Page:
The Associated Press/CBS News: San Francisco Health Care To Cover Sex Reassignment Surgery
A panel has voted to cover the cost and provide sexual reassignment surgery for transgendered people as part of San Francisco's universal health care plan. The city's Health Commission approved on Tuesday the creation a comprehensive program for treating transgender people experiencing mental distress because of the mismatch between their bodies and their gender identities (11/12).

The Baltimore Sun: Paid Sick Leave Urged In Maryland
Forty percent of Maryland's private-sector workers — nearly 820,000 people — have no option to take time off with pay if they're ill, according to estimates from the Institute for Women's Policy Research. Now three Baltimore groups that advocate for workers are launching a campaign to require paid leave in the state, calling it a public-health issue as well as a matter of basic fairness (Hopkins, 11/12).

ABC News: Applebee's N.Y. Franchise Owner Says Obamacare Could Lead To Hiring Freeze
Applebee's is making clear that it is not on a firing rampage because of the Affordable Care Act (ACA) after one franchisee [of 40 restaurants] was quoted saying that Obamacare is leading to a hiring and building freeze. Zane Tankel, chairman and CEO of Apple-Metro, an Applebee franchisee for the New York metropolitan area, told Fox Business last week, "We've calculated it will [cost] some millions of dollars across our system. So what does that say -- that says we won't build more restaurants. We won't hire more people." Apple-Metro did not immediately return requests for comment (Kim, 11/12).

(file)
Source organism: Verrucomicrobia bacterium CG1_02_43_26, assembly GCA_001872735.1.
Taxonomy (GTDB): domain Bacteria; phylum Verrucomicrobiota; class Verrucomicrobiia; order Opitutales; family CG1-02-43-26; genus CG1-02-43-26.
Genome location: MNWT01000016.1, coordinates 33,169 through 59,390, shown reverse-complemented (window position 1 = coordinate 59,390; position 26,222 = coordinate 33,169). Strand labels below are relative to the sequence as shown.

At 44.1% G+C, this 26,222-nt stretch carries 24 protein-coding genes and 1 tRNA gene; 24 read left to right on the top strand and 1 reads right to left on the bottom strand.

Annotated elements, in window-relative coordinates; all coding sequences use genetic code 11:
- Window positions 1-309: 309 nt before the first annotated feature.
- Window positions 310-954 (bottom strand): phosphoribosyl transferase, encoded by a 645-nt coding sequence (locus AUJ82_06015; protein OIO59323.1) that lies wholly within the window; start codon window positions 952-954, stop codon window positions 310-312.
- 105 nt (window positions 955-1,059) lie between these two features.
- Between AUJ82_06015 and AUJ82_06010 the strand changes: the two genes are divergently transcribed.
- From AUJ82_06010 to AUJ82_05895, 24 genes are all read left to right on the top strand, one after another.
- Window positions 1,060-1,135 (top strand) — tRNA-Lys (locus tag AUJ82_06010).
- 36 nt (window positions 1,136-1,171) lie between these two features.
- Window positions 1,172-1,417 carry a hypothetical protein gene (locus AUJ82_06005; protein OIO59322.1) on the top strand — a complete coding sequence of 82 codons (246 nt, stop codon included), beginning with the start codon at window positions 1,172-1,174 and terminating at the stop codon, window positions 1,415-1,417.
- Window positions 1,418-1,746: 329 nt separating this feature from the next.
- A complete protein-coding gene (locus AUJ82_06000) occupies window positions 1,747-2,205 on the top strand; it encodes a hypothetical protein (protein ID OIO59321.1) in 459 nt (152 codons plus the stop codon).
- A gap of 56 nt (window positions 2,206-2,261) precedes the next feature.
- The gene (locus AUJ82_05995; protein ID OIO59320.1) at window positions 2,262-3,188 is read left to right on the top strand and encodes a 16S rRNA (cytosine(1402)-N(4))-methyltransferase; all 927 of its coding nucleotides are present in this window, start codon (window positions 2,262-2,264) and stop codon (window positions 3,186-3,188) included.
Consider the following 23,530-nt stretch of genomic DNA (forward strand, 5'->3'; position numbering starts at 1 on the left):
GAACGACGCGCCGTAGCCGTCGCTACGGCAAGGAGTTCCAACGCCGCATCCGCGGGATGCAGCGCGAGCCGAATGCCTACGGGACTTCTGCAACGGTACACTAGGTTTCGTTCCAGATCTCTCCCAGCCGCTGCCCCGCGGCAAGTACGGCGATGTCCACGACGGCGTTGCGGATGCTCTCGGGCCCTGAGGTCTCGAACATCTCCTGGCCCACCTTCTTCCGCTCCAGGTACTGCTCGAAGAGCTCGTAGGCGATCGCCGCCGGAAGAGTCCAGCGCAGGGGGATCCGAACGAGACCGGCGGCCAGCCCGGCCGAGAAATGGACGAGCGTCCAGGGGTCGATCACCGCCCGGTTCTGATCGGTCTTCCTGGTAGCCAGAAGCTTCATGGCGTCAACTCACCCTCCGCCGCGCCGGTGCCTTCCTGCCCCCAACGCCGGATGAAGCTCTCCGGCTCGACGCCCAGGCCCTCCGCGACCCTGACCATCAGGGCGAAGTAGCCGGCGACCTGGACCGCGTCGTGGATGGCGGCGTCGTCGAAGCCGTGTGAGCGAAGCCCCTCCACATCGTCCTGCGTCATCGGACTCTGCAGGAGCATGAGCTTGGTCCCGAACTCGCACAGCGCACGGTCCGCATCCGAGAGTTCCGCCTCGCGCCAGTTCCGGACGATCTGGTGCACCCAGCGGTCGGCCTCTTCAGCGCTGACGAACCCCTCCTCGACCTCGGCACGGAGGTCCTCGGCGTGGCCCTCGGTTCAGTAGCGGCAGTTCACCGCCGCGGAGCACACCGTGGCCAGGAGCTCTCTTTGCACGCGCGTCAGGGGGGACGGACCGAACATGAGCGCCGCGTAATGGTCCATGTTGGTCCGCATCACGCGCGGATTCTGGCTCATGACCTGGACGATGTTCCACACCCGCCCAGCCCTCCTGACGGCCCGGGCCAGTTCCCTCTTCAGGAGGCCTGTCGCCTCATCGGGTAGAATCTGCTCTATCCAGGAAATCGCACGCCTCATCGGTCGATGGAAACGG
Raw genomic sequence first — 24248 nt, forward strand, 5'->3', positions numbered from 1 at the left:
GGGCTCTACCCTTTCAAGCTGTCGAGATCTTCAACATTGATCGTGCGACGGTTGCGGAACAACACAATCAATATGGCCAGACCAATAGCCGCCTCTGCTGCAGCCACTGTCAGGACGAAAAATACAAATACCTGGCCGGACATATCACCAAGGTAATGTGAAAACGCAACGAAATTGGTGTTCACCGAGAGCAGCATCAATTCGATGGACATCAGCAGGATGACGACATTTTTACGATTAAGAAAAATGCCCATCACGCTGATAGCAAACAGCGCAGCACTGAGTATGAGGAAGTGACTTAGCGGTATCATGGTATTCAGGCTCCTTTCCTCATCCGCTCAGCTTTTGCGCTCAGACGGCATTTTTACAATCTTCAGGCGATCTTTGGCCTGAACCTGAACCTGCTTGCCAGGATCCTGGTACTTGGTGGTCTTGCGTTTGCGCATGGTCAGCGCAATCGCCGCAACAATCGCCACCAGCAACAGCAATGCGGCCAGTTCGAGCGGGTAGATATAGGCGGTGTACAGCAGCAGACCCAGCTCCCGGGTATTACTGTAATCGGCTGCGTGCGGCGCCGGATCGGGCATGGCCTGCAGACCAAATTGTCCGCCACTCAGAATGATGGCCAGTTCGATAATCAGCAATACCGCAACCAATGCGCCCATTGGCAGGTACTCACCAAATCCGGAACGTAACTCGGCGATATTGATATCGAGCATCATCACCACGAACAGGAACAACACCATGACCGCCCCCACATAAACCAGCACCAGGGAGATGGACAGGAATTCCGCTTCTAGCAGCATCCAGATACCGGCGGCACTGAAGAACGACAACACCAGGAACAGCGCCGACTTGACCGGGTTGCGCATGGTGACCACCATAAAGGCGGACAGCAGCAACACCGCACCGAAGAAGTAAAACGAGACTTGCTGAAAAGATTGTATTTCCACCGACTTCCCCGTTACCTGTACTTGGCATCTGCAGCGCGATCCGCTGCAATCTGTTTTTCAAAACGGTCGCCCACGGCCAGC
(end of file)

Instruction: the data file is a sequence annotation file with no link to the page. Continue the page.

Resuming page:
HealthyCal: Children's Health Hangs In Balance
The health of nearly 1 million California children hangs in the balance this month as the state prepares to shift responsibility for their care to the troubled, cash-strapped Medi-Cal program from a popular service that subsidizes private insurance coverage, known as Healthy Families. The administration of Gov. Jerry Brown says the change will save the taxpayers’ money while also improving care for the children. But advocates for kids are not so sure (Weintraub, 11/12).

California Healthline: Rural Health Care At A Crossroads
How to handle and benefit from changes affecting health care will be the central topic of conversation at the annual conference of the California State Rural Health Association, according to Steve Barrow, its executive director. The rural health conference takes place today and tomorrow in Anaheim. Rural communities, with higher percentages of Medi-Cal beneficiaries and seniors, feel the effects of change more than other parts of California -- and those percentages are increasing, according to Barrow (Gorn, 11/13).

California Healthline: Diana Dooley On 2 Years Of Budget Cuts, Controversy And Reform
It's hard to believe Diana Dooley has been on the job only two years, given the number of large and historic health care changes under way in California. Appointed secretary of California's Health and Human Services Agency by Gov. Jerry Brown (D), Dooley has overseen billions of dollars in budget cuts, realignment of county and state responsibilities and the building of a foundation for comprehensive reform that includes creating a statewide insurance exchange and launching multiple conversions from fee-for-service to managed care in Medi-Cal, California's Medicaid program (Gorn, 11/12).

This is part of Kaiser Health News' Daily Report - a summary of health policy coverage from major news organizations. The full summary of the day's news can be found here and you can sign up for e-mail subscriptions to the Daily Report here. In addition, our staff of reporters and correspondents file original stories each day, which you can find on our home page.